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Thursday, July 01, 2004
Berkeley Faculty Approves Raise In Admissions Standards
The Associated Press is reporting that Berkeley's faculty has approved a recommendation to the UC Board of Regents to raise graduation requirements. The issue will be now discussed and voted on by the Board. Proponents of the plan are aiming for a three-year process by which the GPA formula will be altered and the minimum GPA for admission will be raised.
However, unless a radical change is implemented, and the number of eligible students is cut in half, then this reform will be like putting a band-aid on a broken leg.
From the AP article (republished in the Contra Costa Times):
"Historically, UC has designed admissions criteria to capture the top 12.5 percent of in-state high school graduates. However, a study released in May found that 14.4 percent of graduates are qualifying... UC has revised admissions criteria several times, but the group of high school graduates who eventually enroll has remained constant at about 8 percent. That is largely because UC students typically come in with qualifications well above minimum standards."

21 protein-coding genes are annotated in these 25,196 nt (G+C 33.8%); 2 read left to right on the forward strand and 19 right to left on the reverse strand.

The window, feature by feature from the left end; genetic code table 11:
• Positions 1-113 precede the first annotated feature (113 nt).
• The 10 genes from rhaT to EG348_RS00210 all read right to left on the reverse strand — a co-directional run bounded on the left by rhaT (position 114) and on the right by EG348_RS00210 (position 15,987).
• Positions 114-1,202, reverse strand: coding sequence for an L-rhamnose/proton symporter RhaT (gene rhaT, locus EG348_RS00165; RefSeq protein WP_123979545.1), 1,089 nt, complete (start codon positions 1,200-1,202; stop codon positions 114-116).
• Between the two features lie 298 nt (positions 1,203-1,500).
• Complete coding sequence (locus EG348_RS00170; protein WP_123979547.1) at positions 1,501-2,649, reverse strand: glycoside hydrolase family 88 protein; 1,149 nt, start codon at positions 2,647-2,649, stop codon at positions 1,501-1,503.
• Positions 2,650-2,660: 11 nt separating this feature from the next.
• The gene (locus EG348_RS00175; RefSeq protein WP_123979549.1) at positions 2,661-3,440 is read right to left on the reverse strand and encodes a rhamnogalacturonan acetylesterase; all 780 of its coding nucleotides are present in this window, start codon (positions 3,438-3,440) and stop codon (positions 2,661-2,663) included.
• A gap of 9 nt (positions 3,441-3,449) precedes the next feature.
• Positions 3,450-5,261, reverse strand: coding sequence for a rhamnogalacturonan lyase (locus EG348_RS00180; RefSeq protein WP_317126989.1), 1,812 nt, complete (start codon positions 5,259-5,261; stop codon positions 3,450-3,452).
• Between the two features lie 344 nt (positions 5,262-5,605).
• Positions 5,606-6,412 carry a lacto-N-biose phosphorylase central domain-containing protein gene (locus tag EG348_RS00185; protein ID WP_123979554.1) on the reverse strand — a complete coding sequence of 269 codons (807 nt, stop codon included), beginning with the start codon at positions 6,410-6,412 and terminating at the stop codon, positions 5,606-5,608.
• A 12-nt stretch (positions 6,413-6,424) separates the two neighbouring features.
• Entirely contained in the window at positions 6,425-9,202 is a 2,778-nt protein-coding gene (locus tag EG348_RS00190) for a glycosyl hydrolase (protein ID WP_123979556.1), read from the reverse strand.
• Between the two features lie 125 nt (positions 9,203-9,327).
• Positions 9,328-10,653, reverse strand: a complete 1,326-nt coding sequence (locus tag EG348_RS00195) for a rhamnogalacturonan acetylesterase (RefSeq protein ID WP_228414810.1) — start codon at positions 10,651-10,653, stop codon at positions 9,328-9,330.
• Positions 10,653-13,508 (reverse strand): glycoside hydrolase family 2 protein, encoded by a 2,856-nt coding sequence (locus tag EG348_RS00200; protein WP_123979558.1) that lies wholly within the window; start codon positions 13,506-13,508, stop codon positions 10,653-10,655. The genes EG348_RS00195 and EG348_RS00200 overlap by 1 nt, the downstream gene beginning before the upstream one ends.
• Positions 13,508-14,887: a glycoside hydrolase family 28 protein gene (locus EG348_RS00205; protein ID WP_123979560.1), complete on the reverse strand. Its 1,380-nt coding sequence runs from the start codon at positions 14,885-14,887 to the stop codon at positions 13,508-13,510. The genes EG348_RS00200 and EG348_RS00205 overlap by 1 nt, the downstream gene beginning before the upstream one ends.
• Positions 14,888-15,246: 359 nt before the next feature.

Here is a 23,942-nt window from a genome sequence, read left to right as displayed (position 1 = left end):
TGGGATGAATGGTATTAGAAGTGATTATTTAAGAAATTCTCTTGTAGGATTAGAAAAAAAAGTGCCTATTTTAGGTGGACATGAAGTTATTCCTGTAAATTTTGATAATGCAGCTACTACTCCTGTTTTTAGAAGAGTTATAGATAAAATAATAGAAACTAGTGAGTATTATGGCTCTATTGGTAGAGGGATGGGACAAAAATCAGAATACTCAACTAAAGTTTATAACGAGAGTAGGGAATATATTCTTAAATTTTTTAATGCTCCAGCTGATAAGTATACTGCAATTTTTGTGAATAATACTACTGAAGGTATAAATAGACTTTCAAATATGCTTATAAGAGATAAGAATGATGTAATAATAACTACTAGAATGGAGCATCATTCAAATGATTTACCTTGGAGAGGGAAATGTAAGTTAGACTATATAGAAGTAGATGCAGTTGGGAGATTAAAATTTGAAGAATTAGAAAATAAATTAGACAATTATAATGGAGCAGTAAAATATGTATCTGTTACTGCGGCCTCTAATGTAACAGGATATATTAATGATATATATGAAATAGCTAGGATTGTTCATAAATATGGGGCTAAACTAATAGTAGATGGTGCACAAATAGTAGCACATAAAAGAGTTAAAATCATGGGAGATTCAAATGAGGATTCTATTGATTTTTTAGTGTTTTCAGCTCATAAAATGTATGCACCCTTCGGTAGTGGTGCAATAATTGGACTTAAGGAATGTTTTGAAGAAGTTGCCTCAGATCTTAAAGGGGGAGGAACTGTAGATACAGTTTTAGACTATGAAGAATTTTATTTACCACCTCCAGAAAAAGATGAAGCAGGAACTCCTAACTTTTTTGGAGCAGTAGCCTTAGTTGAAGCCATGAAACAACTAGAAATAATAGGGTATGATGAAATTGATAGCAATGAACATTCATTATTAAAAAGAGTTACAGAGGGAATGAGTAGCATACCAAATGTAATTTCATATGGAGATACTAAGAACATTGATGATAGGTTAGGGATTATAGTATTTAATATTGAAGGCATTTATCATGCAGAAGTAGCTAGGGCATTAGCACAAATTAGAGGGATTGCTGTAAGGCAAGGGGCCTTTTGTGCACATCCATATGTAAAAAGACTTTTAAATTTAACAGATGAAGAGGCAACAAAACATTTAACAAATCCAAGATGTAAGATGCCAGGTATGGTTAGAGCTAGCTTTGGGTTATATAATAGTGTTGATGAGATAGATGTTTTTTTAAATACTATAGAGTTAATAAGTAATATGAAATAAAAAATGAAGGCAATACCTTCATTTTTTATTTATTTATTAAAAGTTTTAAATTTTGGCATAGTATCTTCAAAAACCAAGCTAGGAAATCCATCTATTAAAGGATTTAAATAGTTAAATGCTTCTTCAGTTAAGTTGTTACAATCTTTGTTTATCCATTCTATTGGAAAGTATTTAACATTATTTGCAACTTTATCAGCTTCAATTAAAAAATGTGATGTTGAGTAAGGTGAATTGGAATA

Another interesting point from the article: the current minimum UC GPA is 2.8. That seems just a tad bit low, doesn't it? And this is calculated off of your best eight courses. A change like this is a long time coming, even while taking into consideration the fact that these minimum requirements service lower UC schools as well, like UC Riverside.
One alternative I have heard to this plan is to break the UC system into three tiers: Tier I (UCLA & UC Berkeley), Tier II (UCSB, UCI, UCSD), and Tier III (UC Davis, UCSC, UCR, UC Merced), each with its own minimal requirements. It would allow for more realistic and more equitable minimal admission requirements for each school. Its biggest drawback, though, is that it would make affirmative action or wholistic review much more difficult to apply in Tier I schools, and minority/lower class students much more likely to land in Tier II and III schools. It would, however, open the door to more out-of-state and international students.
Another concept I have been introduced to, regarding GPA calculation, is to use an averaged GPA (grades 10-12) of both weighted and unweighted GPAs. This way, students are still rewarded for taking AP classes, but the GPA inflation we are seeing now in high schools is reduced, and high schools without large AP programs are not penalized as much.Email This Post!
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